Efficient and up-to-date equipment is vital to the supply-chain sector, but acquiring these tools often challenges small- to mid-sized businesses. Companies have to consider cash flow needs, flexibility, tax impacts and other factors — with heightened economic uncertainty amid the global pandemic. Business growth and stability pose a dilemma.
There’s no question that leading-edge technology, timing and scalability play key roles in an organization’s assets. However, the ways in which you choose to pay for new equipment and technology may vary according to your business objectives. More than ever before, the benefits of financing could have a significant positive impact on your goals and success.
A Strategic Tool
Especially in times of constrained capital resources, it’s essential to note that equipment financing is available right now, typically with no advance payment required. Further, financing offers unmatched flexibility. Through customized structures and a variety of payment plans and terms, financing can be a powerful tool to support growth in current conditions and beyond. Let’s take a closer look at these three features and other points to consider about equipment financing:
A lease can leave capital reserves intact — free to use for other investments and improvements, or to help you pivot quickly when unexpected events impact your organization or the broader economy.
Large capital outlays for equipment can present financial risk for supply-chain organizations to evaluate and manage. Equipment financing can help an organization manage the uncertainty of investing in equipment that contributes to achieving business goals and adjust cash spending for other imperative needs.
Leasing vs. Purchasing
Using fictitious figures, the following sample scenario illustrates how financing equipment can enhance cash flow, free capital reserves and support changing business needs in a fluctuating economy:
Suppose two similar companies each sought to acquire new equipment with a market value of $5 million in January 2020 to meet projected business needs. Company A purchased the equipment with $5 million from its reserves, and Company B entered into a customized lease to finance its use of the equipment over time.
Company A immediately reduced its available cash reserves by $5 million. Company B financed the equipment and maintenance costs over the useful life of the asset, resulting in monthly payments of $75,000, or $900,000 over the first 12 months.
If Company B pursued a lease payment structure while seasonality and unexpected economic events impacted its business, the potential impact on its liquidity due to changing market conditions may have been less.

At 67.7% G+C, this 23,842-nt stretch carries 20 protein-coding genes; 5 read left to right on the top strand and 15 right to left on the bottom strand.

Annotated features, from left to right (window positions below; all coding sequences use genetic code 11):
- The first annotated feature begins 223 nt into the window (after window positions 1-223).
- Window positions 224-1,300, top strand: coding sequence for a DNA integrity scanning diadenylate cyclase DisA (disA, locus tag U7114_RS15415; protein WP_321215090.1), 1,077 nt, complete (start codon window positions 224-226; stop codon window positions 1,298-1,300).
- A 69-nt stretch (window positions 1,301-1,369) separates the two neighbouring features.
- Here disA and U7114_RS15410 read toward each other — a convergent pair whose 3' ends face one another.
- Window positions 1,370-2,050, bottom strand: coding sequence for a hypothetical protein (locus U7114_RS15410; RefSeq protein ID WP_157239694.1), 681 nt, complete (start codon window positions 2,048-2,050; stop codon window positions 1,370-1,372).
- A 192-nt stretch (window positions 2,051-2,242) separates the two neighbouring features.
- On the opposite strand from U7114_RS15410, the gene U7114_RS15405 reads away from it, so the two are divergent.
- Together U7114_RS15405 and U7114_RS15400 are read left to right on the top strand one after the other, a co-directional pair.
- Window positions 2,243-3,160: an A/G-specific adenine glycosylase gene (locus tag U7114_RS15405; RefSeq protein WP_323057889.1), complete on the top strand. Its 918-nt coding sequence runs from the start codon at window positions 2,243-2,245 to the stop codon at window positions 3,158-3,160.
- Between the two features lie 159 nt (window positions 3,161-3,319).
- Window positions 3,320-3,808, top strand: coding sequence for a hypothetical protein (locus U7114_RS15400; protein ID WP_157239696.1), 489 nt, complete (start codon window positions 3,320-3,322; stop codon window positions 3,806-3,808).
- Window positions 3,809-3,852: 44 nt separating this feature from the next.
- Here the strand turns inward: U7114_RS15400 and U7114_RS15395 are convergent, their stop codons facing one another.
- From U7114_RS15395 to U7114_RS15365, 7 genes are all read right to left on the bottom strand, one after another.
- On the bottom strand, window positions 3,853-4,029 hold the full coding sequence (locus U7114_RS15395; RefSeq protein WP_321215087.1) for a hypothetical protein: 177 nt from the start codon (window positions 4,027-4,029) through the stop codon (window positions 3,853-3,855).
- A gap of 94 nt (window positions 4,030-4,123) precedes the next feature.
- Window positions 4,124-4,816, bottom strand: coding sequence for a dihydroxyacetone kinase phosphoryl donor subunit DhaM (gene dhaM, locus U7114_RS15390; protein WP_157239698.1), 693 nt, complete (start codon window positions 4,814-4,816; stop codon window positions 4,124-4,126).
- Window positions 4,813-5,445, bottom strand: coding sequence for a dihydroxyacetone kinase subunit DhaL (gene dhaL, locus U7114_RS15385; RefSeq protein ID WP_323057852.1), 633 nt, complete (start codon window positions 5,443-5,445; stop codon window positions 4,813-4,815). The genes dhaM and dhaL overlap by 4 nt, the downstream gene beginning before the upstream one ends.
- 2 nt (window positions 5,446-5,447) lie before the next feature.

If both companies faced significant, unexpected liquidity needs during the year, Company A may find itself less nimble because $5 million was spent upfront for its equipment. In contrast, Company B remains positioned well to sustain its current operations, adjust cash spending for other needs and adapt its business model to 2021 and beyond market conditions because it retained approximately $4 million in cash reserves that first year. Moreover, depending on lease terms and conditions, the ability to upgrade mid-term or return the equipment may be available and position Company B to continue to scale its business while reducing the risk of equipment obsolescence.
In an uncertain economy, most business owners opt for maximum control of capital equipment acquisition, use and disposition. Financing can help shape that strategy. With mid-term upgrades and the option to renew the lease, purchase the equipment, or return assets at the end of the term, the risk of owning obsolete equipment is lessened substantially.
Tax Appetite and Depreciation
For many supply-chain organizations, asset depreciation plays an important role in fiscal management. In fact, all equipment offers depreciation benefits. However, determining whether your organization can use all the depreciation requires consideration — especially true for equipment- intensive businesses.
Taxpayers who need depreciation’s sheltering effect may benefit from being the tax owners of equipment. You can accomplish this with a loan, installment payment agreement and some leases. However, on an after-tax cost basis, organizations that cannot fully utilize tax depreciation (or those subject to interest expense limitations) may find a tax lease more efficient.
Why a Tax Lease?
When compared to a traditional loan, tax leases typically provide favorable cash flows because the lessor monetizes depreciation and a residual investment in the form of a lower monthly payment. Tax leases also allow the entire lease payment to be deducted as an operating expense on the business’s tax return — a potentially critical consideration for organizations that wish to extend tax deductions over longer time periods.
Few, if any, other payment options offer equipment financing's wide range of benefits and flexibility. Though current economic conditions have negatively impacted many organizations, financing is a powerful source of alternative capital, available now.
Before beginning to acquire new equipment or assessing existing equipment, it’s essential to seek an equipment financing professional who has industry expertise, a proven track record in lease structuring and a clear understanding of the organization’s goals. Together, you can begin to create a strategy to optimize assets and opportunities, both today and in the future.
Deborah Brown is senior vice president and Great Lakes regional sales director at Key Equipment Finance.
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